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Figure 8. The binding energies determined in our study and were compared against IC50 values for the compounds assayed. The higher the binding affinity, the higher the IC50.

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Figure 8. The binding energies determined in our study and were compared against IC50 values for the compounds assayed. The higher the binding affinity, the higher the IC50.
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3.3. Molecular Dynamics Simulations

In order to gain more insight into the stability of the resulted highest ranked virtual screening hit complexes, the nature of overall interaction theme between the proposed ligands and the target protein and the specific amino acids involved in ligand binding, we performed 1 ns MD stimulations followed by extensive post-dynamic analyses on the ligand-enzyme complexes.

MD stimulations of 1 ns were performed for the highest ranked virtual screening hit complexes (Figure 9), to ensure the stability of the ligand within the CCR5 active site. We also performed MD simulations on the reference ligand (maraviroc) bound to CCR5 (see Supplementary Material). From our previous experience with molecular docking, in many occasions, we experienced that even best docked structures may fly away from the enzyme active site within a few picoseconds of MD stimulations. Therefore, we believe that docking calculations that are not validated by relatively a long MD run to ensure stability of the system might not be reliable. Interestingly, for all the compound-enzyme complexes, the average RMSD values were below 2.5 Å. In addition, the variability of the potential energies fell with 1000 kcal/mol and this suggested being a good indicator of the system stability.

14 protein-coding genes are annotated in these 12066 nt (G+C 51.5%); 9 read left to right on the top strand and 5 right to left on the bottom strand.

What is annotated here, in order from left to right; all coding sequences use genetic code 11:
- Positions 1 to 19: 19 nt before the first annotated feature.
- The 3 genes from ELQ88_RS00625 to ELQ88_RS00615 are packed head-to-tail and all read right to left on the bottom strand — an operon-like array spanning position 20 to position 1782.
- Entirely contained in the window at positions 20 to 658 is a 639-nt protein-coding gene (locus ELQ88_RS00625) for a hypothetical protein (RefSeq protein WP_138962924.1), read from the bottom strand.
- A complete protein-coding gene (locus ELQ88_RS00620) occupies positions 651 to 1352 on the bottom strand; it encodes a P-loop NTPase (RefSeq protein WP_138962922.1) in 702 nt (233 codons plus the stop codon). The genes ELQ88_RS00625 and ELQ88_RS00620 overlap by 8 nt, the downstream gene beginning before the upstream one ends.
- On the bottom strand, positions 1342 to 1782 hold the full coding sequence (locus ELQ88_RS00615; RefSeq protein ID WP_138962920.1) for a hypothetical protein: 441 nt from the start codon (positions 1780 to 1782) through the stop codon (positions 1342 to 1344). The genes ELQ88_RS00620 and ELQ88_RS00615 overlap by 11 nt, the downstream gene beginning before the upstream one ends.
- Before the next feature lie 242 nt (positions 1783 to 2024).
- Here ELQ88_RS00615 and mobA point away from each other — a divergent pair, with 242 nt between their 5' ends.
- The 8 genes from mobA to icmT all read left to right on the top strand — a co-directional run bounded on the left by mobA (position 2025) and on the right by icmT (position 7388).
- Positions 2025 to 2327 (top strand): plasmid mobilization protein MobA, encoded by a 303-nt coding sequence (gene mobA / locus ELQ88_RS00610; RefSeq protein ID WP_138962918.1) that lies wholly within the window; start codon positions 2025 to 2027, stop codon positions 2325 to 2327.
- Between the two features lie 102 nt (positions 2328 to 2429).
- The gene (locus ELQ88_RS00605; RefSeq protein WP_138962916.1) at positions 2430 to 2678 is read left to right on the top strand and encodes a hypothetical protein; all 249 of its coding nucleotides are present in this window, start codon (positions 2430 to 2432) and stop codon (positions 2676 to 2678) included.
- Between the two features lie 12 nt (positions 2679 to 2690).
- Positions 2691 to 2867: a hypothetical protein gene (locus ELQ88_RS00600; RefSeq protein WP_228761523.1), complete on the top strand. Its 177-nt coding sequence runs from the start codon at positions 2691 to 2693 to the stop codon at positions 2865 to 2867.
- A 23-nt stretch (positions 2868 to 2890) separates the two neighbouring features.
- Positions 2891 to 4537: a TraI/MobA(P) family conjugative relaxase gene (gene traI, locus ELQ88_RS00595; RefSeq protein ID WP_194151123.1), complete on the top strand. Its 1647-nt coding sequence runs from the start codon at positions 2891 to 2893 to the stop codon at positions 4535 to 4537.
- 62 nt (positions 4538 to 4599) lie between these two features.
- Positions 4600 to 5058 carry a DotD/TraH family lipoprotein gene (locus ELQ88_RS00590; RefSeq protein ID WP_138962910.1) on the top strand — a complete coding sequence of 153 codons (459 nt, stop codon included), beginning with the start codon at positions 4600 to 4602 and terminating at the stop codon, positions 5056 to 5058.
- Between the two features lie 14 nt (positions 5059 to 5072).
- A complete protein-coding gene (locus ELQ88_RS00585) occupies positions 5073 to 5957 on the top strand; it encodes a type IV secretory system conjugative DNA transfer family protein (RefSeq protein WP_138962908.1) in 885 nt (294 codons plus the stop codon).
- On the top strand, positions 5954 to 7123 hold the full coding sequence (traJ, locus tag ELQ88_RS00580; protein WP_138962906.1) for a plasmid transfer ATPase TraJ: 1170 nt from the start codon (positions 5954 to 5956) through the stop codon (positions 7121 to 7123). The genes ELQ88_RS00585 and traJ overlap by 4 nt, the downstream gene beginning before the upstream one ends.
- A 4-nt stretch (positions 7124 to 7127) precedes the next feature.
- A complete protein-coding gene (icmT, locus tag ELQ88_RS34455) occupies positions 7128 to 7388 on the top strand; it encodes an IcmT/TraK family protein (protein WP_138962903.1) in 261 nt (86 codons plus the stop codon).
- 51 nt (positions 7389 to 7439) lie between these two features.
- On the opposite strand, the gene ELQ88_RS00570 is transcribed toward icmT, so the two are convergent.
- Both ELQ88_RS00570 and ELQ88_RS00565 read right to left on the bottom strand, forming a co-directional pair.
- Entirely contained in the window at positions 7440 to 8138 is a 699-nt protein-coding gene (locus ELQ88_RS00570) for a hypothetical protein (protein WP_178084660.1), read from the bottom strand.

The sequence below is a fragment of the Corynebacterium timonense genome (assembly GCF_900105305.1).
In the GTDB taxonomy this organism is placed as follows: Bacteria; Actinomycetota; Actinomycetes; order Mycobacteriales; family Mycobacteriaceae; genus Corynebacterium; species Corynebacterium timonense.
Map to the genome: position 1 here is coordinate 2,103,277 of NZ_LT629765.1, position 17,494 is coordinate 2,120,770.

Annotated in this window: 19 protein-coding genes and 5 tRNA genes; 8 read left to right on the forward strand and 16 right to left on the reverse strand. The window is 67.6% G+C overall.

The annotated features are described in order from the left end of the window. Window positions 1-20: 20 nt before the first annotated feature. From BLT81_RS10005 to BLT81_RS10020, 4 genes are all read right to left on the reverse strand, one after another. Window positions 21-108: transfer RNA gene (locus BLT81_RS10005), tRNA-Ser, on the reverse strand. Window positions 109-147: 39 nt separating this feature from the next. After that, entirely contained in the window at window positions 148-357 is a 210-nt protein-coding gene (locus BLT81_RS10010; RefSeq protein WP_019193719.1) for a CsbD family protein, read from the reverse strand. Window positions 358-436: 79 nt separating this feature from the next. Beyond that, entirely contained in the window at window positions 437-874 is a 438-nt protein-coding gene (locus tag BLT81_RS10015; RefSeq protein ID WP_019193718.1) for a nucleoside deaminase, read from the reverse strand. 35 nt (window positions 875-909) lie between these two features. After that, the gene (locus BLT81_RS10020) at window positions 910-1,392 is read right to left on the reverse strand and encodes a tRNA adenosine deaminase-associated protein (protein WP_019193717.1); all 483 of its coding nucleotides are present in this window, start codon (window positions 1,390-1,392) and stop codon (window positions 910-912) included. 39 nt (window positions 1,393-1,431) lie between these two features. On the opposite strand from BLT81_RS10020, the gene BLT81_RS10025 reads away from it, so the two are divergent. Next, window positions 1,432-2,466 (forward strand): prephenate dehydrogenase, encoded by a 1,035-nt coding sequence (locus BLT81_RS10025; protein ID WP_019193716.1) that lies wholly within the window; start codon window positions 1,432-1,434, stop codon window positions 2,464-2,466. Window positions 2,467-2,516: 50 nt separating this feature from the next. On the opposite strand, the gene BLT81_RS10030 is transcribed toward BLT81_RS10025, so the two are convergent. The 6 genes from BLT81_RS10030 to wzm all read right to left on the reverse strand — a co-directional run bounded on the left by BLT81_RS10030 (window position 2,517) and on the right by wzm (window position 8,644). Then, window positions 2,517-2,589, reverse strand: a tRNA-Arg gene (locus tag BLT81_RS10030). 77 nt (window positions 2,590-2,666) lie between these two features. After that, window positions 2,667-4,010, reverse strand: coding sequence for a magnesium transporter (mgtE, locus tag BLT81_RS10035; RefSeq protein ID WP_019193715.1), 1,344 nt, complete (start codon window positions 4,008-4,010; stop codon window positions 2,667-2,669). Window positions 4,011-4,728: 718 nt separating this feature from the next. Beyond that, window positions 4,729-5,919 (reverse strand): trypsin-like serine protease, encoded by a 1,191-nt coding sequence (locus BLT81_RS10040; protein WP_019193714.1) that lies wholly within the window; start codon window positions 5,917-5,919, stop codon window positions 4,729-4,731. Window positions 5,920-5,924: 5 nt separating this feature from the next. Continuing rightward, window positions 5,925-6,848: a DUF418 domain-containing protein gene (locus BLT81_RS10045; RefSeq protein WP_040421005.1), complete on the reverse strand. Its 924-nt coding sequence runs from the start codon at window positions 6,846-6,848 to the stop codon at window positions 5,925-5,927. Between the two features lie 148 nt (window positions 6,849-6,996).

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Figure 9. The highest ranked virtual screening hit lead complexes with CCR5 subjected to MD simulations. Structure-based compound (ZINC71849459) in complex with CCR5 (Black). Pharmacophore-based compound (ZINC00634884) with CCR5 (Blue).

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Figure 9. The highest ranked virtual screening hit lead complexes with CCR5 subjected to MD simulations. Structure-based compound (ZINC71849459) in complex with CCR5 (Black). Pharmacophore-based compound (ZINC00634884) with CCR5 (Blue).
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3.4. Per-Residue Interactions